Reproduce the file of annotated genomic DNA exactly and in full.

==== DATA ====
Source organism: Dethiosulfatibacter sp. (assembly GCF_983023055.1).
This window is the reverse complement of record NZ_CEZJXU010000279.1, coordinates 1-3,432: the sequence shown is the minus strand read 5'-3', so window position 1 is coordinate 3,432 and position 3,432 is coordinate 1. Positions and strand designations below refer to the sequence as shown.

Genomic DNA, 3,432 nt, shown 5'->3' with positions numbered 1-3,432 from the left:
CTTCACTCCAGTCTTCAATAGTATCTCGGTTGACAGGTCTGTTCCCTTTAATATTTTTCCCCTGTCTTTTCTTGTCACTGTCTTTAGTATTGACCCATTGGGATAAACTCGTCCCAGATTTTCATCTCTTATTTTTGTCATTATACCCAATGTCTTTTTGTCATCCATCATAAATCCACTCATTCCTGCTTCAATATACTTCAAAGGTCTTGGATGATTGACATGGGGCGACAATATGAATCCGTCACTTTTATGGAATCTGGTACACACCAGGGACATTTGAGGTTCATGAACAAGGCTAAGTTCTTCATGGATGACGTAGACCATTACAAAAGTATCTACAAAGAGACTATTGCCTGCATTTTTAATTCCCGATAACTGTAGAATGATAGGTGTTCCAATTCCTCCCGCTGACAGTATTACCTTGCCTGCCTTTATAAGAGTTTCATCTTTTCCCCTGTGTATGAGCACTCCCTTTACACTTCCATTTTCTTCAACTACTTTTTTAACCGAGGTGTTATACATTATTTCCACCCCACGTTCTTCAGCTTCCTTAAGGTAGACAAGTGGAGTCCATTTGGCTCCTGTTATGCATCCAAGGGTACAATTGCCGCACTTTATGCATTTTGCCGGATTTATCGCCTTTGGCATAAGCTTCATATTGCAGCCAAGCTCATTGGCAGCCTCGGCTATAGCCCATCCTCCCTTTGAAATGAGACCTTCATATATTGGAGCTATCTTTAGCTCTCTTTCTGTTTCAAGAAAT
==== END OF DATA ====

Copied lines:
Source organism: Dethiosulfatibacter sp. (assembly GCF_983023055.1).
This window is the reverse complement of record NZ_CEZJXU010000279.1, coordinates 1-3,432: the sequence shown is the minus strand read 5'-3', so window position 1 is coordinate 3,432 and position 3,432 is coordinate 1. Positions and strand designations below refer to the sequence as shown.

Genomic DNA, 3,432 nt, shown 5'->3' with positions numbered 1-3,432 from the left:
CTTCACTCCAGTCTTCAATAGTATCTCGGTTGACAGGTCTGTTCCCTTTAATATTTTTCCCCTGTCTTTTCTTGTCACTGTCTTTAGTATTGACCCATTGGGATAAACTCGTCCCAGATTTTCATCTCTTATTTTTGTCATTATACCCAATGTCTTTTTGTCATCCATCATAAATCCACTCATTCCTGCTTCAATATACTTCAAAGGTCTTGGATGATTGACATGGGGCGACAATATGAATCCGTCACTTTTATGGAATCTGGTACACACCAGGGACATTTGAGGTTCATGAACAAGGCTAAGTTCTTCATGGATGACGTAGACCATTACAAAAGTATCTACAAAGAGACTATTGCCTGCATTTTTAATTCCCGATAACTGTAGAATGATAGGTGTTCCAATTCCTCCCGCTGACAGTATTACCTTGCCTGCCTTTATAAGAGTTTCATCTTTTCCCCTGTGTATGAGCACTCCCTTTACACTTCCATTTTCTTCAACTACTTTTTTAACCGAGGTGTTATACATTATTTCCACCCCACGTTCTTCAGCTTCCTTAAGGTAGACAAGTGGAGTCCATTTGGCTCCTGTTATGCATCCAAGGGTACAATTGCCGCACTTTATGCATTTTGCCGGATTTATCGCCTTTGGCATAAGCTTCATATTGCAGCCAAGCTCATTGGCAGCCTCGGCTATAGCCCATCCTCCCTTTGAAATGAGACCTTCATATATTGGAGCTATCTTTAGCTCTCTTTCTGTTTCAAGAAAT